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Regards to all our listeners!
I'm Rob Logan, Ph.D., senior staff, U.S. National Library of Medicine (NLM).
Here is what's new this week in To Your Health - a consumer health oriented podcast from NLM - that helps you use MedlinePlus to follow up on weekly topics.
Health threatening strains of the human papillomavirus (HPV) declined significantly among female teens and young women following the release of a vaccine to prevent the virus in 2006, reports acomprehensive study recently published in Pediatrics.
The study, based on a national survey from the U.S. Centers for Disease Control and Prevention, suggests four cancer-associated HPV strains comparatively declined by 64 percent among girls ages 14 to 19 — comparing the three years just before and after the 2006 release of the HPV vaccine.
The findings suggest HPV strains also comparatively declined by 34 percent among young women, ages 20-24, comparing results from 2003-2006 with 2009-2012.
The study's six authors (who derived their findings from the National Health and Nutrition Examination Survey) added comparative HPV rates in women 25 and older did not fall. However, the authors explain the HPV vaccine was recommended for girls ages 11 and 12. Hence, few women who were in their mid-20s between 2009-2012 received the HPV vaccine after it was approved by the Food and Drug Administration. The study's authors note a core intent of the HPV vaccine is to prevent cervical cancer from developing as women age.
The authors conclude (and we quote): 'This finding extends previous observations of population impact (of the HPV vaccine) in the United States and demonstrates the first national evidence of impact among females in their (early) 20s' (end of quote).
After the study's release, an HPV vaccine and cervical cancer expert at the American Cancer Society told the New York Times (and we quote): 'the [HPV] vaccine is more effective than we thought' (end of quote).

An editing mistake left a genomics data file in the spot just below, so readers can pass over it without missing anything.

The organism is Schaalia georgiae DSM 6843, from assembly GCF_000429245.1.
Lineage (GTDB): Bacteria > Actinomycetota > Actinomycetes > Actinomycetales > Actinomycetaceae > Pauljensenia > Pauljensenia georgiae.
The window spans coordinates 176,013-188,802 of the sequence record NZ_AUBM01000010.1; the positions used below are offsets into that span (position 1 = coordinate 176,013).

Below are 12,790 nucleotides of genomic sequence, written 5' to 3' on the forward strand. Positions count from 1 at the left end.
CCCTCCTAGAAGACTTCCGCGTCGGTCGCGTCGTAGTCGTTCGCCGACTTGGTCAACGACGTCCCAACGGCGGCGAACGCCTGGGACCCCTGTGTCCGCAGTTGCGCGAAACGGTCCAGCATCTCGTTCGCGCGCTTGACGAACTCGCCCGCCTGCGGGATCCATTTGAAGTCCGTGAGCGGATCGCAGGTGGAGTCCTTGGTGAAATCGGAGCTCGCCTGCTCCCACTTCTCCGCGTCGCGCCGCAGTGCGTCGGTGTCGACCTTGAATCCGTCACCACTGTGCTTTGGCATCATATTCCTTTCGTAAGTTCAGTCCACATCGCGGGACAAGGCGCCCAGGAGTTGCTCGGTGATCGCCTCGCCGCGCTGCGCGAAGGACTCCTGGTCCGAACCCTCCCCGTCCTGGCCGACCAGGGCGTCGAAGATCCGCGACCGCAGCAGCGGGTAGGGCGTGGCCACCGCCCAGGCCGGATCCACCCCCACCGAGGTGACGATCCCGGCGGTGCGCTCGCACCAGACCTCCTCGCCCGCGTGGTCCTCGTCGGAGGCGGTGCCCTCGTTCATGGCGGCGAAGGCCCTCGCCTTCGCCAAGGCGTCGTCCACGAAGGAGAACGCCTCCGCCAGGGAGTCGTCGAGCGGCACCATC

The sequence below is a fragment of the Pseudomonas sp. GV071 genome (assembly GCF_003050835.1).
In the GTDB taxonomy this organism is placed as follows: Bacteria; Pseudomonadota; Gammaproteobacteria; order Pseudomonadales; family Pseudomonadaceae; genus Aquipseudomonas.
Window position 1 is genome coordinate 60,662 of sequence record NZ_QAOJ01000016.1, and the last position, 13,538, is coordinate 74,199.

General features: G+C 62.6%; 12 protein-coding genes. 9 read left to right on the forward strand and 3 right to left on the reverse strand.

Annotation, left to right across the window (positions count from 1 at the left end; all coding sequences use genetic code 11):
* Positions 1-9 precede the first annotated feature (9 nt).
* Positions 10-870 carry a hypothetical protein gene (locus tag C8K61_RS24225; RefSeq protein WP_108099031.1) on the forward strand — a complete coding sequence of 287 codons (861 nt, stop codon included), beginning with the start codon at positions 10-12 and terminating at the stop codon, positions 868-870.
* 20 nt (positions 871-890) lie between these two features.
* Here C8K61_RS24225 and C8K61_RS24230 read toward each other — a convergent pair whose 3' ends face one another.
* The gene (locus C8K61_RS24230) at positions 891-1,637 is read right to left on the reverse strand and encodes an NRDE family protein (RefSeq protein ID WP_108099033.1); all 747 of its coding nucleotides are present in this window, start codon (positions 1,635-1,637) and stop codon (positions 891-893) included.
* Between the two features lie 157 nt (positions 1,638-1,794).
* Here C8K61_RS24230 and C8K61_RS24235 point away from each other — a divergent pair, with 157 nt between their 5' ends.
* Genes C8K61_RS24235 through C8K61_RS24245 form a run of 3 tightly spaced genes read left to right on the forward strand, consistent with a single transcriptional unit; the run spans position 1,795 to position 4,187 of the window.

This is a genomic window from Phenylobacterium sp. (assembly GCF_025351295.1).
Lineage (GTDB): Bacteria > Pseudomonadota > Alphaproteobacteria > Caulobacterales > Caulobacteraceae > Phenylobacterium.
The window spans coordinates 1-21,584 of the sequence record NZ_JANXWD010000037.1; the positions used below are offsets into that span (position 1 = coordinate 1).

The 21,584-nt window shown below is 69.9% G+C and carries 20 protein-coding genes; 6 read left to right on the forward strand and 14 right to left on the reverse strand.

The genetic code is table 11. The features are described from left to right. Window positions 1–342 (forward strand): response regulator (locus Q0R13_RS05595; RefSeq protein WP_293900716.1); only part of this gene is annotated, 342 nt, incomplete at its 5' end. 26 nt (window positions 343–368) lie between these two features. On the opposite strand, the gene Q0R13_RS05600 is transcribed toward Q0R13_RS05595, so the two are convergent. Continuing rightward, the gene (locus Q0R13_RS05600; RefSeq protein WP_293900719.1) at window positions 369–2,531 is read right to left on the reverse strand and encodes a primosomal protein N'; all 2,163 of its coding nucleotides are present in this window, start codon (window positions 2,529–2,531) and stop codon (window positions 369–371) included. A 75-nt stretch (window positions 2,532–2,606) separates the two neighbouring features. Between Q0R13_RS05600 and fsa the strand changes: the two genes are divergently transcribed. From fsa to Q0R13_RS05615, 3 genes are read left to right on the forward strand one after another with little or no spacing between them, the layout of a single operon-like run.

The New York Times adds only about 40 percent of girls and about 20 percent of boys (ages 11 and 12) currently receive the vaccine in the U.S. Most states do not require young persons to receive the HPV vaccine with the exceptions of Virginia, Rhode Island, as well as the District of Columbia. In nations such as Australia and Rwanda where the HPV vaccine is mandatory, consistently increased reductions in HPV related illnesses have been reported.
In a story about the Pediatrics study, the New York Times explains about 4,100 women will die from cervical cancer this year. While about 14 million Americans become infected with HPV annually — and the virus clears in many cases, some strains of HPV are associated with the risk (and development of) cervical as well as other cancers.
Meanwhile, MedlinePlus.gov's HPV health topic page notes current HPV vaccines can protect against several types of HPV. An overview of HPV cancer prevention (provided by the Centers for Disease Control and Prevention) is available within the 'prevention and risk factors' section of MedlinePlus.gov's HPV health topic page.
The CDC also provides concise information about treatment for HPV within the 'treatment and therapies' section of MedlinePlus.gov's HPV health topic page.
MedlinePlus.gov's HPV health topic page additionally provides links to the latest pertinent journal research articles, which are available in the 'journal articles' section. Links to clinical trials that may be occurring in your area are available in the 'clinical trials' section. You can sign up to receive updates about HPV as they become available on MedlinePlus.gov.
To find MedlinePlus.gov's HPV health topic page, please type 'HPV' in the search box on MedlinePlus.gov's home page, then, click on 'HPV (National Library of Medicine).' MedlinePlus.gov also has health topic pages devoted to cervical cancer and cervical cancer screening.
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ver historia personal en: www.cerasale.com.ar [dado de baja por la Cancillería Argentina por temas políticos, propio de la censura que rige en nuestro medio]//
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